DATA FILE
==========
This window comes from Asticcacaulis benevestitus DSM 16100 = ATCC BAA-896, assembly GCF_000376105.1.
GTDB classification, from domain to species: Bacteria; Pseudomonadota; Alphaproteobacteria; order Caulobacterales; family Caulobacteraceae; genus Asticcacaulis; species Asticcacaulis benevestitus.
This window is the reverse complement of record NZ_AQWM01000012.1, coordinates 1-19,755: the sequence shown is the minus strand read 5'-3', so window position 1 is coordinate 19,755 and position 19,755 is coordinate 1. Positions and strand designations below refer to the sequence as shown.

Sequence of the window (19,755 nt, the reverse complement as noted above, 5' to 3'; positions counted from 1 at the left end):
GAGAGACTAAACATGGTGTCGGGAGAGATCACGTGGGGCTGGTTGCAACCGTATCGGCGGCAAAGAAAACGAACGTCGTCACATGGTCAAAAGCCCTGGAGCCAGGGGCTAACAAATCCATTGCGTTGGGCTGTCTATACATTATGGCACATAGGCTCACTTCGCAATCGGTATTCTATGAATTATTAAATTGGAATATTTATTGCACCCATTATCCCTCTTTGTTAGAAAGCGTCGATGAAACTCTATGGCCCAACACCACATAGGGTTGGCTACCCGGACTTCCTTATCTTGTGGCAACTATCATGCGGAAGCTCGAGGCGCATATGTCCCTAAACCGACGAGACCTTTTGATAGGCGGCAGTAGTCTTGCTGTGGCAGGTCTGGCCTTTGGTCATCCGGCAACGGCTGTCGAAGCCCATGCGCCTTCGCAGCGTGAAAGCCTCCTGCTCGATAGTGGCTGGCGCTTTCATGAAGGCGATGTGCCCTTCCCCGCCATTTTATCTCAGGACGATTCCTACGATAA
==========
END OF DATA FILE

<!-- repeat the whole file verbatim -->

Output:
This window comes from Asticcacaulis benevestitus DSM 16100 = ATCC BAA-896, assembly GCF_000376105.1.
GTDB classification, from domain to species: Bacteria; Pseudomonadota; Alphaproteobacteria; order Caulobacterales; family Caulobacteraceae; genus Asticcacaulis; species Asticcacaulis benevestitus.
This window is the reverse complement of record NZ_AQWM01000012.1, coordinates 1-19,755: the sequence shown is the minus strand read 5'-3', so window position 1 is coordinate 19,755 and position 19,755 is coordinate 1. Positions and strand designations below refer to the sequence as shown.

Sequence of the window (19,755 nt, the reverse complement as noted above, 5' to 3'; positions counted from 1 at the left end):
GAGAGACTAAACATGGTGTCGGGAGAGATCACGTGGGGCTGGTTGCAACCGTATCGGCGGCAAAGAAAACGAACGTCGTCACATGGTCAAAAGCCCTGGAGCCAGGGGCTAACAAATCCATTGCGTTGGGCTGTCTATACATTATGGCACATAGGCTCACTTCGCAATCGGTATTCTATGAATTATTAAATTGGAATATTTATTGCACCCATTATCCCTCTTTGTTAGAAAGCGTCGATGAAACTCTATGGCCCAACACCACATAGGGTTGGCTACCCGGACTTCCTTATCTTGTGGCAACTATCATGCGGAAGCTCGAGGCGCATATGTCCCTAAACCGACGAGACCTTTTGATAGGCGGCAGTAGTCTTGCTGTGGCAGGTCTGGCCTTTGGTCATCCGGCAACGGCTGTCGAAGCCCATGCGCCTTCGCAGCGTGAAAGCCTCCTGCTCGATAGTGGCTGGCGCTTTCATGAAGGCGATGTGCCCTTCCCCGCCATTTTATCTCAGGACGATTCCTACGATAA